What was great about the teamwork here was that once the patient got to the ICU, they let us know right away that he was here. And within an hour, the ICU had him prepared for us to do the endoscopy. Trying to prioritize what comes first takes teamwork, and Dr. Franklin and his team really got moving quickly, which allowed us to make a diagnosis and get him down to Radiology.
We recommended a TIPS (transjugular intrahepatic portosystemic shunt), which is what Dr. Scherer thought the patient would need. So, I talked to Dr. Gemery, and he got his team going. From my standpoint, Interventional Radiology is always ready to help out when they’re needed.
Interventional Radiologist John Gemery, MD: The heart is always delivering blood flow to the bowel, which then drains to the liver. The blood that can’t get through a diseased or injured liver gets forced out around the liver. The blood vessels that blood gets forced through were not intended for that kind of flow so they can break and start bleeding. The bleeding in this patient was from the wall of his stomach, and that’s not a place that is straightforward for either Dr. Scherer or Dr. Toor to treat.
When we do a TIPS, we come from the heart end of the liver (hepatic vein) and we poke a hole through to the bowel blood inflow end (portal vein). We put a tube between those two points so blood flow can pass through our tube instead of going around the liver. We also blocked off some of the abnormal blood vessels in the wall of the stomach. We were trying to re-route flow through the tube instead of around the liver and then directly block some of the “around the liver” pathways. We finished up about midnight.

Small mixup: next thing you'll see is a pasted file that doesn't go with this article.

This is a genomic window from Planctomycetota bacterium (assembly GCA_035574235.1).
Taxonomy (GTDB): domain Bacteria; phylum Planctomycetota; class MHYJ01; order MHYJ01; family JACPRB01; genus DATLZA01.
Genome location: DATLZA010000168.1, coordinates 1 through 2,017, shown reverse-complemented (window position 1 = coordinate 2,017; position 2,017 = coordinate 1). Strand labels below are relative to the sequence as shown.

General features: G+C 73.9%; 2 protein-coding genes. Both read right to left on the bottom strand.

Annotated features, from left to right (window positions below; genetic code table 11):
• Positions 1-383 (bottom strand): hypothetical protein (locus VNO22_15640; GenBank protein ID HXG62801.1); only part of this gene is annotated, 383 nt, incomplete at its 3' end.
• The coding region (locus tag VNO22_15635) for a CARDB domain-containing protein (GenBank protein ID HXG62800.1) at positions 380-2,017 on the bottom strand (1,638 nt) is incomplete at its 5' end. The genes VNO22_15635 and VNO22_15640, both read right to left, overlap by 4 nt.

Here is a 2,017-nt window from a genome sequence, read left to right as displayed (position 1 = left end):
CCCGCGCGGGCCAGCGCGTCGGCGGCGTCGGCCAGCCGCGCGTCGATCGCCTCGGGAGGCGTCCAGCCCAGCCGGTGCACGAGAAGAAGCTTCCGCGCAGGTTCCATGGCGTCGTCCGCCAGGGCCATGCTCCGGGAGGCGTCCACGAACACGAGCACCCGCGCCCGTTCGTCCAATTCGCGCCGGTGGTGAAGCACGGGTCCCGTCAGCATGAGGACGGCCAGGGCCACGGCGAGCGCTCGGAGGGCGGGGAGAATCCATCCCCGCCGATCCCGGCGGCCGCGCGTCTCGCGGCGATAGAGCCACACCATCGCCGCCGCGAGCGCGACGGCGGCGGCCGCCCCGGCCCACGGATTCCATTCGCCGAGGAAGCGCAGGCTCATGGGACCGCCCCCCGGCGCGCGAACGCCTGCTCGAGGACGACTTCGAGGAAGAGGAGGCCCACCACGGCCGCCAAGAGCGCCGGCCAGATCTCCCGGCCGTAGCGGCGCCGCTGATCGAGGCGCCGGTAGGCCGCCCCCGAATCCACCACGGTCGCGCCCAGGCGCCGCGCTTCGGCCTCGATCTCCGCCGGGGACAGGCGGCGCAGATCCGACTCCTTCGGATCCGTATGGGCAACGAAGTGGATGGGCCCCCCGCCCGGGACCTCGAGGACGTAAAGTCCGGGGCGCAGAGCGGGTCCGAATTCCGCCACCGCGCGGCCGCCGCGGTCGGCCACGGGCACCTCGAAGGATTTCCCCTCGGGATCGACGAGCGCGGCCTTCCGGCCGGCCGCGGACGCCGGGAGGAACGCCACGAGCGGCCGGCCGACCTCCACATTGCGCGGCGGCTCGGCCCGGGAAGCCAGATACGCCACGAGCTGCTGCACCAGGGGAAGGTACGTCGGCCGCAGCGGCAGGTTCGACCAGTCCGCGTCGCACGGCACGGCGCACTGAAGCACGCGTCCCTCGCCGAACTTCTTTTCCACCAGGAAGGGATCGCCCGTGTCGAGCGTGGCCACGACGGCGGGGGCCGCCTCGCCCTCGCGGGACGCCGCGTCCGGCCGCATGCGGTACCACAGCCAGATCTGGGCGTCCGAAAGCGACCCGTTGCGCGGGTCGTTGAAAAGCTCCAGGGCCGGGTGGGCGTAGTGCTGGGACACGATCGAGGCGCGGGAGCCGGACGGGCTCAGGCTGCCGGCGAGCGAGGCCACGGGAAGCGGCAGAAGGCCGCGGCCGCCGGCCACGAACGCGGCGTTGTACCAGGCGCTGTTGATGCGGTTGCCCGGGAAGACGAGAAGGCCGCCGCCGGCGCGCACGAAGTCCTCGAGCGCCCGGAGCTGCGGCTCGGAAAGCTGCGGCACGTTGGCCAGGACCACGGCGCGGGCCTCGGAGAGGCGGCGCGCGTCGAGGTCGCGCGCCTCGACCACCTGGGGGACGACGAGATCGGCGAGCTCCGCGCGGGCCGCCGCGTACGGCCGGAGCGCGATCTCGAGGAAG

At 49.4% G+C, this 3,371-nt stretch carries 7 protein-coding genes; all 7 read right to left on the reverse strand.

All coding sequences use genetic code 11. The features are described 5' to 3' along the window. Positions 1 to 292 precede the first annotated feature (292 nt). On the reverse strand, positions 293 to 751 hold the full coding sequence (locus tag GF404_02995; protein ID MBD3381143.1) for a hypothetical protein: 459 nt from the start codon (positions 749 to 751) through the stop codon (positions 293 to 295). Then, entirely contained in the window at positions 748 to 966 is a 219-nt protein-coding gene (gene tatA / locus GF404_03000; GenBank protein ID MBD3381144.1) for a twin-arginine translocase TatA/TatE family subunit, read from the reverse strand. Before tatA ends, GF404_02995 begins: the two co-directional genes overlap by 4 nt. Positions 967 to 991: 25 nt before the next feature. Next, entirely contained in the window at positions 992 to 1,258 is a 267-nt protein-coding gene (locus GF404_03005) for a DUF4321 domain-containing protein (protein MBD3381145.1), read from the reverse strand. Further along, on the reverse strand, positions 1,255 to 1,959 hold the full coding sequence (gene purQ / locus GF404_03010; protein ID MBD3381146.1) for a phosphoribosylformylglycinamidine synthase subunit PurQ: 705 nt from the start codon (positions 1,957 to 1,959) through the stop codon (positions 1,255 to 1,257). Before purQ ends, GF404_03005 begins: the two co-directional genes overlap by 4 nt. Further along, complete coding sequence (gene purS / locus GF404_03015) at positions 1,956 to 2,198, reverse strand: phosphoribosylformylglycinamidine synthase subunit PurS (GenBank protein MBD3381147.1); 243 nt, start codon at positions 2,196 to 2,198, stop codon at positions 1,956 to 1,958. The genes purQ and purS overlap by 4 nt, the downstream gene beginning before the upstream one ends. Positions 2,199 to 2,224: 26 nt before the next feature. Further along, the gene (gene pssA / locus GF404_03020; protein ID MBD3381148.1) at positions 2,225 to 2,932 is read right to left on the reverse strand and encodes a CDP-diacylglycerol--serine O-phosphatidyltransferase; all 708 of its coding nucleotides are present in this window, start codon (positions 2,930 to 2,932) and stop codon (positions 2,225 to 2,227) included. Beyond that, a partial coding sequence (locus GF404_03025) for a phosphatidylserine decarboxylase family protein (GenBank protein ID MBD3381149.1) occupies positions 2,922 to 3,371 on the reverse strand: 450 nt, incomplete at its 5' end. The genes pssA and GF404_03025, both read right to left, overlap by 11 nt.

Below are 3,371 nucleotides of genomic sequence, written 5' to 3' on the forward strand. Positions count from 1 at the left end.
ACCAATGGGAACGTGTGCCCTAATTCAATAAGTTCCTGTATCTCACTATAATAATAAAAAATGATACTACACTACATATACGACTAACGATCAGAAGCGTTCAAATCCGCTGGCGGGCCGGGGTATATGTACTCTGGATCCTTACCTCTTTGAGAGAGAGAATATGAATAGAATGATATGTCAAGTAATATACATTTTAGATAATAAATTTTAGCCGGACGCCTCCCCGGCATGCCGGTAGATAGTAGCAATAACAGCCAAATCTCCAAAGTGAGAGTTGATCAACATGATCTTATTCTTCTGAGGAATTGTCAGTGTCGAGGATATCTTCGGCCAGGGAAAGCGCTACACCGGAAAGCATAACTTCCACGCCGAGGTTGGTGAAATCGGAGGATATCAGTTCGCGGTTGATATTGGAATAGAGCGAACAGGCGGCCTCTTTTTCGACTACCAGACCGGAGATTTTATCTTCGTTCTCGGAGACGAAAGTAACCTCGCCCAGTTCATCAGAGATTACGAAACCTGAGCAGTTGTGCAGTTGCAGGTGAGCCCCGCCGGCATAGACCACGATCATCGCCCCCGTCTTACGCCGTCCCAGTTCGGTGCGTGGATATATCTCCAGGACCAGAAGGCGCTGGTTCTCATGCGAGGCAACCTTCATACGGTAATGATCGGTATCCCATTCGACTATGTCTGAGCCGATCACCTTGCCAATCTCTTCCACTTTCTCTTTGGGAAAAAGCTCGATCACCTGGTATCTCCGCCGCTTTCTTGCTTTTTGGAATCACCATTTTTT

What I think is noteworthy is that we work together with the gastroenterologists and see them regularly. I try to go to the Wednesday morning GI and Radiology conferences. On Tuesdays, we have liver tumor conferences. Dr. Toor and I attend, as do other interventional radiologists and hepatologists. We have lunch, talk about patients and spend time together. So, when a case comes up, we already know each other quite well. And to me that’s helpful and speeds up a handoff. I’m not sure that other hospitals have that, at least not to the same degree.
Toor: We do know each other really well, and we really feel comfortable with Radiology calling us and us calling them. We know that we can question each other without any hesitation. I also think my job was easier with this patient because of how well the team worked to expedite things. I didn’t have to wait; I didn’t have to call anybody to do anything. It was all done just as it should have been.
The patient is doing quite well. As expected, it wasn’t an instantaneous turnaround. He was in the ICU for another day or two, but he was in the hospital for less than a week. He was discharged to rehab and he’s already had his outpatient ultrasound that showed the TIPS procedure is working well. He hasn’t had any recurrent bleeding.
Scherer: If we talk about giving the right care, to the right patient, in the right place, every time, that’s exactly what happened here. My patient got the care he needed to save his life, and the Transfer Center allowed me to do that. It couldn’t have gone any better.